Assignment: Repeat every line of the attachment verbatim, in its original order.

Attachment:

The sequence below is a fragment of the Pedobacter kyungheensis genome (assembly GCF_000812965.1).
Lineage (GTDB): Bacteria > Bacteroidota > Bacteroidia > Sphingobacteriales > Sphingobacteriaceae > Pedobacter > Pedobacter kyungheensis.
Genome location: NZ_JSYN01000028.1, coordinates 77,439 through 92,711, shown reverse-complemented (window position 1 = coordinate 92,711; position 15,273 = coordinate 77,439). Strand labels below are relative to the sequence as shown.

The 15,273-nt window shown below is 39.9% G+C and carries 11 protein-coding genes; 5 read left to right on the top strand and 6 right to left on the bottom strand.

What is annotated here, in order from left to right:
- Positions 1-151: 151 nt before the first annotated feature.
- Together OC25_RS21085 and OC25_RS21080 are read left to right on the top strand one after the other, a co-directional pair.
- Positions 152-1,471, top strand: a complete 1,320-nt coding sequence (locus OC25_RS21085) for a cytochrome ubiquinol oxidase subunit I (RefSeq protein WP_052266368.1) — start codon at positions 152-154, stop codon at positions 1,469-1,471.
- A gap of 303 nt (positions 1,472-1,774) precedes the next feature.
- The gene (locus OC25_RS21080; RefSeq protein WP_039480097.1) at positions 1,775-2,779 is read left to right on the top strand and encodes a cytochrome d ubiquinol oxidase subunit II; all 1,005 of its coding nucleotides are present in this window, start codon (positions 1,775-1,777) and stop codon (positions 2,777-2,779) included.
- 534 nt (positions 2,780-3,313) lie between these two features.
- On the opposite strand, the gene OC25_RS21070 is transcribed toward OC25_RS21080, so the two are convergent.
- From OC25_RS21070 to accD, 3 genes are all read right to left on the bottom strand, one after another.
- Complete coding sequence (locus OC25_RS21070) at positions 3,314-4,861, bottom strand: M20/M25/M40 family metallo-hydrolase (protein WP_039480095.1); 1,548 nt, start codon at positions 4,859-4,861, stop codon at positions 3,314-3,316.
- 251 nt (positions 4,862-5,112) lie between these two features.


The sequence below is a fragment of the Pedobacter kyungheensis genome (assembly GCF_000812965.1).
Lineage (GTDB): Bacteria > Bacteroidota > Bacteroidia > Sphingobacteriales > Sphingobacteriaceae > Pedobacter > Pedobacter kyungheensis.
Genome location: NZ_JSYN01000028.1, coordinates 77,439 through 92,711, shown reverse-complemented (window position 1 = coordinate 92,711; position 15,273 = coordinate 77,439). Strand labels below are relative to the sequence as shown.

The 15,273-nt window shown below is 39.9% G+C and carries 11 protein-coding genes; 5 read left to right on the top strand and 6 right to left on the bottom strand.

What is annotated here, in order from left to right:
- Positions 1-151: 151 nt before the first annotated feature.
- Together OC25_RS21085 and OC25_RS21080 are read left to right on the top strand one after the other, a co-directional pair.
- Positions 152-1,471, top strand: a complete 1,320-nt coding sequence (locus OC25_RS21085) for a cytochrome ubiquinol oxidase subunit I (RefSeq protein WP_052266368.1) — start codon at positions 152-154, stop codon at positions 1,469-1,471.
- A gap of 303 nt (positions 1,472-1,774) precedes the next feature.
- The gene (locus OC25_RS21080; RefSeq protein WP_039480097.1) at positions 1,775-2,779 is read left to right on the top strand and encodes a cytochrome d ubiquinol oxidase subunit II; all 1,005 of its coding nucleotides are present in this window, start codon (positions 1,775-1,777) and stop codon (positions 2,777-2,779) included.
- 534 nt (positions 2,780-3,313) lie between these two features.
- On the opposite strand, the gene OC25_RS21070 is transcribed toward OC25_RS21080, so the two are convergent.
- From OC25_RS21070 to accD, 3 genes are all read right to left on the bottom strand, one after another.
- Complete coding sequence (locus OC25_RS21070) at positions 3,314-4,861, bottom strand: M20/M25/M40 family metallo-hydrolase (protein WP_039480095.1); 1,548 nt, start codon at positions 4,859-4,861, stop codon at positions 3,314-3,316.
- 251 nt (positions 4,862-5,112) lie between these two features.